PARTIES 2. LPP LPP Mortgage, Ltd. (“LPP”) in this action is a foreign corporation doing business in Marshall County, Alabama, and is considered a debt collector under the FDCPA as it was assigned the debt at issue when the debt was allegedly in default.
3. Fictitious Defendants “A”, “B” and “C” thereby intending to refer to the legal entity, person, firm or corporation which was responsible for or conducted the wrongful acts alleged in the counterclaim; names of the Fictitious parties are unknown to the Defendants at this time but will be added by amendment when ascertained.
4. Defendants are residents of Alabama, and are over the age of 19.

STATEMENT OF FACTS

5. Congress found it necessary to pass the FDCPA due to rampant abusive practices by dishonorable debt collectors. 15 USC § 1692 is entitled “Congressional findings and declaration of purpose” and it states as follows:
(a) There is abundant evidence of the use of abusive, decep¬tive, and unfair debt collection practices by many debt collectors. Abusive debt collection practices contribute to the number of personal bankruptcies, to marital instability, to the loss of jobs, and to invasions of individual privacy.
(b) Existing laws and procedures for redressing these injuries are inadequate to protect consumers.
(c) Means other than misrepresentation or other abusive debt collection practices are available for the effective collec¬tion of debts.
(d) Abusive debt collection practices are carried on to a sub¬stantial extent in interstate commerce and through means and instrumentalities of such commerce. Even where abusive debt collection practices are purely intrastate in character, they nevertheless directly affect interstate com-merce.
(e) It is the purpose of this title to eliminate abusive debt collection practices by debt collectors, to insure that those debt collectors who refrain from using abusive debt collection practices are not competitively disadvantaged, and to promote consistent State action to protect consumers against debt collection abuses.

[Emphasis added].

6. Defendants incurred a financial obligation that was primarily for personal, family or household purposes (Defendants’ home loan) and is therefore a “debt” as that term is defined by 15 U.S.C. § 1692a(5).
7. LPP claims the debt was in default at the time the servicing rights were assigned or transferred to LPP on or about December 18, 2009.
8. LPP is considered a “debt collector” and began engaging in debt collection activities against Defendants.
9. LPP failed to make all required disclosures to Defendants in violation of the FDCPA.
10. Misrepresentations were made regarding the character, amount, or legal status of the debt.
11. The amount of the debt, the amount of fees and charges, were incorrect and not supported by the law and by the note and mortgage.
12. The foreclosure was illegal and constituted a threat to take action which LPP was not legally entitled to take.
13. As set forth below, LPP used false representations and/or deceptive means to collect on this debt.
14. The collection methods employed by LPP were harassing and illegal.
15. Defendants were in a loan modification process with LPP when LPP requested additional papers for the loan modification on May 11, 2010 and gave Defendants 15 days to send the papers to the LPP.
16. Thus, Defendants had until May 26, 2010 to return the papers.
17. Defendants called the week of May 11, 2010 to confirm that the sale was postponed and LPP assured Defendants it was. Defendants were told the same thing at least one other occasion.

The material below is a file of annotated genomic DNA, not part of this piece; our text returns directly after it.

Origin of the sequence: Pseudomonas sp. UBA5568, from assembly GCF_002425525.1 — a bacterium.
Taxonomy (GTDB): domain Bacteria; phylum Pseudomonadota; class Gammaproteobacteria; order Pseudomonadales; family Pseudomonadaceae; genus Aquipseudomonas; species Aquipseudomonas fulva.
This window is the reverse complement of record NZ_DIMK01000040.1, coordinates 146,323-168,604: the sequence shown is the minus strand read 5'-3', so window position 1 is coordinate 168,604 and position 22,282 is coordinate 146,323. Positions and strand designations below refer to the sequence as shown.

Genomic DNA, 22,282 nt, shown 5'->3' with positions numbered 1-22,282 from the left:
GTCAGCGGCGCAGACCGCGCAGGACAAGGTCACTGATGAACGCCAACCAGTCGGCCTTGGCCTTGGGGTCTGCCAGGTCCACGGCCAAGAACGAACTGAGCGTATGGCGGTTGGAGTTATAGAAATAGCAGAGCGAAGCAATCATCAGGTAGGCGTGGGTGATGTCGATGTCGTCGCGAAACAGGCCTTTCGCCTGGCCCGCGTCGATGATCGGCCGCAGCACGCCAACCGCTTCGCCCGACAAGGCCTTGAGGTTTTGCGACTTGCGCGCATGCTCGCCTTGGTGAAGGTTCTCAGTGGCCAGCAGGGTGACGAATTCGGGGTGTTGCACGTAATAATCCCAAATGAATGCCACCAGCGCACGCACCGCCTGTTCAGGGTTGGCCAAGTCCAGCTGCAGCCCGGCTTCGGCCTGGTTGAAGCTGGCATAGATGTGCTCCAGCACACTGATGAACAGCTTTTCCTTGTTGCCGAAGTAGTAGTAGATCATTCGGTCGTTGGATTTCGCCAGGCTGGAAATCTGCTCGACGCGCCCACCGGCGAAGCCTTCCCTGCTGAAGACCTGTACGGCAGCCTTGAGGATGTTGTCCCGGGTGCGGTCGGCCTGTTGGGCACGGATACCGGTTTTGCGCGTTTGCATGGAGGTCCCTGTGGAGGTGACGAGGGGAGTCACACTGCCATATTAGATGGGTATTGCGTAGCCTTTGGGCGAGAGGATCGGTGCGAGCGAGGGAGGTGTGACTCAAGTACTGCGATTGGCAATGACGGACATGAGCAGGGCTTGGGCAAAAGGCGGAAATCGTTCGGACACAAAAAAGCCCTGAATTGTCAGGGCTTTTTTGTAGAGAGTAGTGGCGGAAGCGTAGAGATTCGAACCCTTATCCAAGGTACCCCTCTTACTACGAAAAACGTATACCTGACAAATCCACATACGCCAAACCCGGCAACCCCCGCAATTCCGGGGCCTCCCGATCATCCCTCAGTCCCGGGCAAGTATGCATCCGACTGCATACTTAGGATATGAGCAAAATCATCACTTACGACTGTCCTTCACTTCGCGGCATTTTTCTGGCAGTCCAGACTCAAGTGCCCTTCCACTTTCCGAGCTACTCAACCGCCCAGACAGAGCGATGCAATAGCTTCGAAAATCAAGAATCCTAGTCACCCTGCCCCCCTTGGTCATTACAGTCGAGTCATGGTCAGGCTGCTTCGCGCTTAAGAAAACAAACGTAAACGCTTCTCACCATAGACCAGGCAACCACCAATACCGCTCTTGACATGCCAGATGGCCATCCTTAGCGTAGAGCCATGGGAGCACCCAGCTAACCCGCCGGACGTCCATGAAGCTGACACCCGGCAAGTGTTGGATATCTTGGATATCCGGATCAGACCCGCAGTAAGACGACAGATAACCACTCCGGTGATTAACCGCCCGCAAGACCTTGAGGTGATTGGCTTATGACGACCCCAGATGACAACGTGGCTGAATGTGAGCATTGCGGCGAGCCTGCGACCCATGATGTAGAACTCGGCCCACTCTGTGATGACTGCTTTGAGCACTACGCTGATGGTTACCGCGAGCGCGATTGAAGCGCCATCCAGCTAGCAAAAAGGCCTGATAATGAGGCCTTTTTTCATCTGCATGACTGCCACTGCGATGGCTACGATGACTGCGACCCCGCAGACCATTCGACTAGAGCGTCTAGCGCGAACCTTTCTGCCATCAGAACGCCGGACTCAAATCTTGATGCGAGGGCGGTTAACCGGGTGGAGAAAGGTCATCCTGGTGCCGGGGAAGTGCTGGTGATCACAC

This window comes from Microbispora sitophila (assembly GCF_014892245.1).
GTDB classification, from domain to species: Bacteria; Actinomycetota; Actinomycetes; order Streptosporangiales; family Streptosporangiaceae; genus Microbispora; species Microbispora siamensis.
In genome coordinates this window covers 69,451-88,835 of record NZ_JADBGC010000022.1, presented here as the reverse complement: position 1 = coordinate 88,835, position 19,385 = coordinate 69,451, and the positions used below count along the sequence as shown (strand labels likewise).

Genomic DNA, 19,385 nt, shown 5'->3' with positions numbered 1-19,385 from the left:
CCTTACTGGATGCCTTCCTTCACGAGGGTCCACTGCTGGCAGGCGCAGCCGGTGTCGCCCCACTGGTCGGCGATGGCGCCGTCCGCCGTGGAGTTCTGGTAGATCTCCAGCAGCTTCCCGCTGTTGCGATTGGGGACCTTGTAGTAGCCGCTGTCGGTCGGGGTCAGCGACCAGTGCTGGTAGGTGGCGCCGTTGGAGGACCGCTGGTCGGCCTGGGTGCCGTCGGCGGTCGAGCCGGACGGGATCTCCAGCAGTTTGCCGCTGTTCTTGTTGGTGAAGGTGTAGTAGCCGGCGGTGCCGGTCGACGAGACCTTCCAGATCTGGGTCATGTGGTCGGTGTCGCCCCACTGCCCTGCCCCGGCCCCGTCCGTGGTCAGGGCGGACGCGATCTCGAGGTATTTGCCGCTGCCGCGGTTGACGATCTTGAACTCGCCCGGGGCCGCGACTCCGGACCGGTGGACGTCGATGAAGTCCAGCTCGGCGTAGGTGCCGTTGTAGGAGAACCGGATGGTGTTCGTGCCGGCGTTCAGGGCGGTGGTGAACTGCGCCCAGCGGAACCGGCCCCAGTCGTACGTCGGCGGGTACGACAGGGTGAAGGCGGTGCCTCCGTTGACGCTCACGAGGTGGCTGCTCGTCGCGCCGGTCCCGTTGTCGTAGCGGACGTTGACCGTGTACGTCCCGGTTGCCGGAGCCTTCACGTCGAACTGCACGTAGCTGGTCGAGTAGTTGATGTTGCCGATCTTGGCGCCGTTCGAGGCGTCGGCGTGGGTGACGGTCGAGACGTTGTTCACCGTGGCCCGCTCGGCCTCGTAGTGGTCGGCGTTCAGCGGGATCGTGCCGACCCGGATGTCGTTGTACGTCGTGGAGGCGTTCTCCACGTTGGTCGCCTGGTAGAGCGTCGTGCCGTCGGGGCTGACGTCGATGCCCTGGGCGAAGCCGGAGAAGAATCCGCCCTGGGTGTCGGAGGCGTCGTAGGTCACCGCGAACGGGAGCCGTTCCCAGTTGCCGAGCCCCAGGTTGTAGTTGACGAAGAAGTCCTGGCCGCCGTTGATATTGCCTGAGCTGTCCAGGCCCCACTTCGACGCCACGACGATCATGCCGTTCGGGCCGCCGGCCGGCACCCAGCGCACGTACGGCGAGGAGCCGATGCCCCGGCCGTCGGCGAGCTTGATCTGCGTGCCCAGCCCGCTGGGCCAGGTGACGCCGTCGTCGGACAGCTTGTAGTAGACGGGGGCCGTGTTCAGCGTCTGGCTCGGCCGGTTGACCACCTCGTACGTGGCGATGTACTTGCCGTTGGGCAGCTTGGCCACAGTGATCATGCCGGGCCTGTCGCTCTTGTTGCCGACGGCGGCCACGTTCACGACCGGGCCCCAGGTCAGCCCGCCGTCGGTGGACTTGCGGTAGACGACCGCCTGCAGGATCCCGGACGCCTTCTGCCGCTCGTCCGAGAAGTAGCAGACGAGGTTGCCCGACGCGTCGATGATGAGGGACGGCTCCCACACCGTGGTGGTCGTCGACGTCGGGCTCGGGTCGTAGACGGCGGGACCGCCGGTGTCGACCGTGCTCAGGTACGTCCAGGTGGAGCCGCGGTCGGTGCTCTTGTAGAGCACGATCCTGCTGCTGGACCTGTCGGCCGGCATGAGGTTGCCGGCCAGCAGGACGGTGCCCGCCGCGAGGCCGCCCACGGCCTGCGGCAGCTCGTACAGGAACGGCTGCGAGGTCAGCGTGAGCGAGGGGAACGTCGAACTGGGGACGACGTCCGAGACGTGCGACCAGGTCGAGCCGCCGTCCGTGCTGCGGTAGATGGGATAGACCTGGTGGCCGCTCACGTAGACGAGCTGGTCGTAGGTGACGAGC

18. Defendants sent the papers to LPP and LPP received the papers on May 23, 2010, within the 15 day period.
19. Amazingly, LPP foreclosed on May 25, 2010, within the 15 day window.
20. The sale was without proper notice to Defendants and in direct derogation of Alabama common and statutory law.
21. LPP sent Defendants a letter denying the loan modification.
22. The only reason for the denial of the loan modification was that a foreclosure occurred on May 25, 2010.
23. LPP alleges that it is the purchaser of the property made the subject of this suit.
24. LPP has pursued an order ejecting Defendants from their home while representing to the Court that the foreclosure sale was lawful and that the LPP had the present right, ownership and authority to pursue the foreclosure and that LPP has the right to evict the Defendants.
25. LPP has represented to this Court that it is the proper holder of said mortgage and therefore foreclosed in accordance with Alabama law and its rights under the security agreement.
26. Defendants allege that the LPP lacked standing to foreclose in that it has no present legal right to enforce the security agreement that underlies the foreclosure action.
27. Defendants allege that the alleged assignments between the original lender, and any other entity is defective, void, or otherwise unenforceable.
28. Defendants contend that said sale was wrongful, illegal, in violation of law and the documents governing the relationship between Defendants and the owners of their mortgage.
29. Defendants contend that the foreclosing entity lacked standing to initiate a foreclosure and that the foreclosure is void or at least voidable and that no title has passed to LPP as there was no legal title to pass to it from the foreclosing entity.
30. Defendants allege that the actions of the LPP, and its agents, employees and servants were wrongful.
31. Defendants allege that the actions of the LPP in bringing an action for ejectment from their home and the LPP wrongfully foreclosing is a violation of law, wrongful and tortuous and that LPP holds no title to the home or property, and that the actions of LPP constitutes negligence, wantonness, intentional misconduct, fraud, breach of contract, abuse of process and slander of title.
32. As a direct result of the acts complained of, Defendants have been caused to suffer, and will continue to suffer great mental anguish, damage to their reputation, economic and emotional damages and claim from LPP all damages allowable under the law.
33. All parties acted within the line and scope of any agency relationship and all of their employees and agents acted with the line and scope of their employment and/or agency relationship.

COUNT ONE